Today I get to sit down with a future AFI producing fellow and the producer the Las Vegas indie film Liars, Fires, and Bears, Constanza Castro.
So Constanza, you’ve done directing, acting, and producing. You are about to attend the American Film Institute for producing so I assume this is what you have decided what you want to do in the industry?
Yes. It was really hard to figure out. For a long time I thought, “I want to direct, I want to direct, I want to direct.” I wasn’t able to do it as much because I was constantly producing. I LOVE producing and it’s something that comes off easy for me. I also love directing though. I remember taking Wolfgang Muchow’s class and he wanted us to choose one thing. I chose directing for the first half of the semester and the second half I changed my mind to producing and had my mind made up.
Everybody always said to me that if I was going to apply to AFI, to apply for producing. “You’re a producer,” they’d say. As soon as I had my mind made up, people changed theirs, saying that I should go for directing. I was like “Are you kidding me? You’ve spent four years telling me that I’m only a producer and now all of a sudden you want me to go for directing?” It was really hard and at the end of the day I made the decision that I love filmmaking and it came down to me wanting to learn the business aspect. I think I need to hone my skills as a producer and just really learn to make a film in LA, because it’s not the same as making a movie in Vegas. I think that AFI will enhance both the creative and business side for me.
The history. I’ve had a lot of friends that have gone. I was thinking about going for the Stark program and I decided AFI was the better choice for me after talking to all my friends and doing my research.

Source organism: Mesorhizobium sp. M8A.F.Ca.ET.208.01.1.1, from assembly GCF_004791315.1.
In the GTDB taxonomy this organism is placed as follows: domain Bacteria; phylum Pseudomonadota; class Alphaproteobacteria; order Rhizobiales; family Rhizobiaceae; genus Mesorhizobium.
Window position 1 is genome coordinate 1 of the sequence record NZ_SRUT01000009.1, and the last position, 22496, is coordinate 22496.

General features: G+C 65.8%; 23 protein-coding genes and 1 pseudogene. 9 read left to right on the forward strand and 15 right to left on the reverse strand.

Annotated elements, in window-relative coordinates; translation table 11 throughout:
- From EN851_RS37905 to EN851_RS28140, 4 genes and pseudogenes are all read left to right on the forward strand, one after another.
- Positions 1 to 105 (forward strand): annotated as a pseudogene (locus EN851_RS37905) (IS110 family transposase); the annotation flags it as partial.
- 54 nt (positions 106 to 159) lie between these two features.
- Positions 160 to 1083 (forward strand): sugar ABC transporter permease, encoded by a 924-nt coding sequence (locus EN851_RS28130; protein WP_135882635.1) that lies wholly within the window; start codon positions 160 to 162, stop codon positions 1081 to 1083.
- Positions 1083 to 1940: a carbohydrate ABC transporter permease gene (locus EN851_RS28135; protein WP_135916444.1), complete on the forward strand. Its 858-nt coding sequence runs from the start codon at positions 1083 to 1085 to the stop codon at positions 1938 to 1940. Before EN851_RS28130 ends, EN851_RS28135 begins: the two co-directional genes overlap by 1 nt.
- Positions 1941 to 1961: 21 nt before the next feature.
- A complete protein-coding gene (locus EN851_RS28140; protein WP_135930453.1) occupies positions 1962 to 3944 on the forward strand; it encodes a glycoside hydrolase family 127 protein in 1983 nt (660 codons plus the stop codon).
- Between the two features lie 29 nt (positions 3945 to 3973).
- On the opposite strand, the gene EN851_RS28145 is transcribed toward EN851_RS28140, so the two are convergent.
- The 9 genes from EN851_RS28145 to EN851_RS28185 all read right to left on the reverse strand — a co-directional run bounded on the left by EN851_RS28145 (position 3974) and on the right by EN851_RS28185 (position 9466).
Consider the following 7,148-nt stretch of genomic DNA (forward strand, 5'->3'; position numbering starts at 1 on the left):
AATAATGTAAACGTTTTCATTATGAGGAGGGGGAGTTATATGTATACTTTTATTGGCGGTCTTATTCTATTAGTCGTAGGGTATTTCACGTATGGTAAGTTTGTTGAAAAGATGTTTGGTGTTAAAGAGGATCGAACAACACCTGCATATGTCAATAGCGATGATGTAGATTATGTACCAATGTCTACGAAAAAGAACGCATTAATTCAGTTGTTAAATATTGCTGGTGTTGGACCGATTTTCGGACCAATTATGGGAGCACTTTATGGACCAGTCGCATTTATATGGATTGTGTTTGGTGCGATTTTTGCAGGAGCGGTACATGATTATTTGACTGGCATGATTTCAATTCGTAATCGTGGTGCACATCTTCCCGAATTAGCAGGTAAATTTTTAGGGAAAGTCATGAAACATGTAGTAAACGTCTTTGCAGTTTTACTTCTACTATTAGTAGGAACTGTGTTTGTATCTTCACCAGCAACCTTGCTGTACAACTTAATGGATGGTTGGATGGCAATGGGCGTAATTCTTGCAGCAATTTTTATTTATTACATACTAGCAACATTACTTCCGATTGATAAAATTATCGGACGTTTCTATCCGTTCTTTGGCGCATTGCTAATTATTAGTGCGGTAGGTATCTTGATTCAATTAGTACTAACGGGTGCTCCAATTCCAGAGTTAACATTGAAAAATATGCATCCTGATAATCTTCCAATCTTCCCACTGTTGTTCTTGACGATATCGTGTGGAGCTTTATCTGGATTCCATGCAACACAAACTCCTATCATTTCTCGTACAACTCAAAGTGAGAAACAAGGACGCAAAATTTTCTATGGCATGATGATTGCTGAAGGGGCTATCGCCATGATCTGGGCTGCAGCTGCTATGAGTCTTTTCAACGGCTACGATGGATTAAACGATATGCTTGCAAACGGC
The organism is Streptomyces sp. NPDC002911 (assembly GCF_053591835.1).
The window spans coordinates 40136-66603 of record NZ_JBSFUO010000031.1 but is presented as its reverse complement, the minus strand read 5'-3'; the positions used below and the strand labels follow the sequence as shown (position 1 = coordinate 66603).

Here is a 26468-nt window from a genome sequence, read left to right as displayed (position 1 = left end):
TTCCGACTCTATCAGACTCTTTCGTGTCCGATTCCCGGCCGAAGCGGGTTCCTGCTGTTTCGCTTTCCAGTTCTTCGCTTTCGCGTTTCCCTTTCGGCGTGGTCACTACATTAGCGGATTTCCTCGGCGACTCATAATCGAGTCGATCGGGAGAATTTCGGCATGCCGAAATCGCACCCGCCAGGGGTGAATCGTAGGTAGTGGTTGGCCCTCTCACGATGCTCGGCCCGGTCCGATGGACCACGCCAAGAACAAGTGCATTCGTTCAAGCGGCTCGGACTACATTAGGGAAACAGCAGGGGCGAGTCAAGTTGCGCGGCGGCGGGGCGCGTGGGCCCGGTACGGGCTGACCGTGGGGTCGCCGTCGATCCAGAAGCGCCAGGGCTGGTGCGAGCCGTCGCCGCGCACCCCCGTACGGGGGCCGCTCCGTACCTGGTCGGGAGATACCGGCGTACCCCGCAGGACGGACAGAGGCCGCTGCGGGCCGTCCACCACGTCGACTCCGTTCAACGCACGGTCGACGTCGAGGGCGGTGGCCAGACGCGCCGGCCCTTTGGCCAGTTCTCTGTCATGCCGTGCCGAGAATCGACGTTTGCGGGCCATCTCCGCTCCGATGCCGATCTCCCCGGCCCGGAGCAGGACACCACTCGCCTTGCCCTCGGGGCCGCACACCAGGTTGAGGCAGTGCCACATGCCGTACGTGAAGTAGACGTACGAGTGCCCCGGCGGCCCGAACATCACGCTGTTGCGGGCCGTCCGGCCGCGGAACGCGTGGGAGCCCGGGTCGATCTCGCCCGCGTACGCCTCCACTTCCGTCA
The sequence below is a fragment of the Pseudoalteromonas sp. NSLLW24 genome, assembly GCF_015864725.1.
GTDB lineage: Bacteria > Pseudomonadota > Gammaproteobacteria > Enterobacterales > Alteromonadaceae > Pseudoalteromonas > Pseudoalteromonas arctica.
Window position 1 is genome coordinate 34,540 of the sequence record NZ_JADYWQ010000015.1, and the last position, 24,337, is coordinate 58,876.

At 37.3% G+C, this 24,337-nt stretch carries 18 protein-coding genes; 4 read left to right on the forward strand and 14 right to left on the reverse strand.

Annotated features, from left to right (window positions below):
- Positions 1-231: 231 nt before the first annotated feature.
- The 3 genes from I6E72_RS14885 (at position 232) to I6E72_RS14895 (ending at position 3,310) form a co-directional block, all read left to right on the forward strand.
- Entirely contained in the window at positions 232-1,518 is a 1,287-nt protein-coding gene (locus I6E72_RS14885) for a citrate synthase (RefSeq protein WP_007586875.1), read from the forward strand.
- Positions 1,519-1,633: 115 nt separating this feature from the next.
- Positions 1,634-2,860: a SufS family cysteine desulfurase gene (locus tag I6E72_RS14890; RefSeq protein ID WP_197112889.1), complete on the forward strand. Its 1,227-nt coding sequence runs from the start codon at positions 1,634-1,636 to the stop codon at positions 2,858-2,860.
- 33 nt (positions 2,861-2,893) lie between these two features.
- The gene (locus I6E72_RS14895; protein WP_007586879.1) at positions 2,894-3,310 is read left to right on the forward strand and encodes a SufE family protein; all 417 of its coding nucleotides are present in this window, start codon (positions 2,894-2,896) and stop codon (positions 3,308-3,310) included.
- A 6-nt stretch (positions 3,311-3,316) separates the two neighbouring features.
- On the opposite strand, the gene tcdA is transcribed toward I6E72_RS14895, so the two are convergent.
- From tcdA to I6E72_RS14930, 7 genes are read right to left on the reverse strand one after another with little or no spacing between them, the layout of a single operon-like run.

Do you have any plans for after AFI? Staying in LA or coming back to Vegas, or will go where the opportunities take you?
My ideal plan would start after my first year at AFI, which is hectic and crazy. Around the time of thesis I’d like to toy around with the idea of developing a script for a feature or if any of my friends have a feature then to jump on board to make my second feature. But if something else comes up, you never know, you have to take an opportunity if you see it.
You’ve already produced the feature film, Liars, Fires, and Bears. What’s it like producing a feature film in Vegas? What’s something that you didn’t know going into it that you do now?
A lot of things actually. Thinking about deliverables for distribution. Just how important it is to have your music rights cleared right from the beginning. Negotiate to get those full rights right away as opposed to going to festivals. I kind of knew about it but I didn’t know how important it was. Thinking about clearing a script and going through the things distribution companies ask of you.
How to be a bit more organized like having the right software to keep track of your budget. It’s those things that they don’t teach you at school. You’re doing a movie and making it happen and you have to figure it out on your own. You figure out a way but it may not be the easiest way. Also having a line producer so I don’t have to do that (Laughs). It’s good to learn though.
You just don’t like it.
Yeah. I don’t know if you remember me with all my papers in my car on LFB. Keeping track of money and receipts and knowing how to organize it at the end so it’s ready to show anyone.
What is something that came easy for you when shooting LFB? Something you were prepared for completely.
We had a really solid pre-production, you were involved in that. I think that having Devon Byers, Rachel Alterman, yourself, and myself working together keeping in communication constantly really helped. From my point of view, I think we had a pretty solid, easy shoot with little problems. At the core I think it came down to thinking ahead. Knowing where the bathrooms are, is there wi-fi, where are we putting craft services. We didn’t really have a production office, we had my car (laughs). Thinking ahead for all the different situations, how can we control sound. And keeping in communication with people.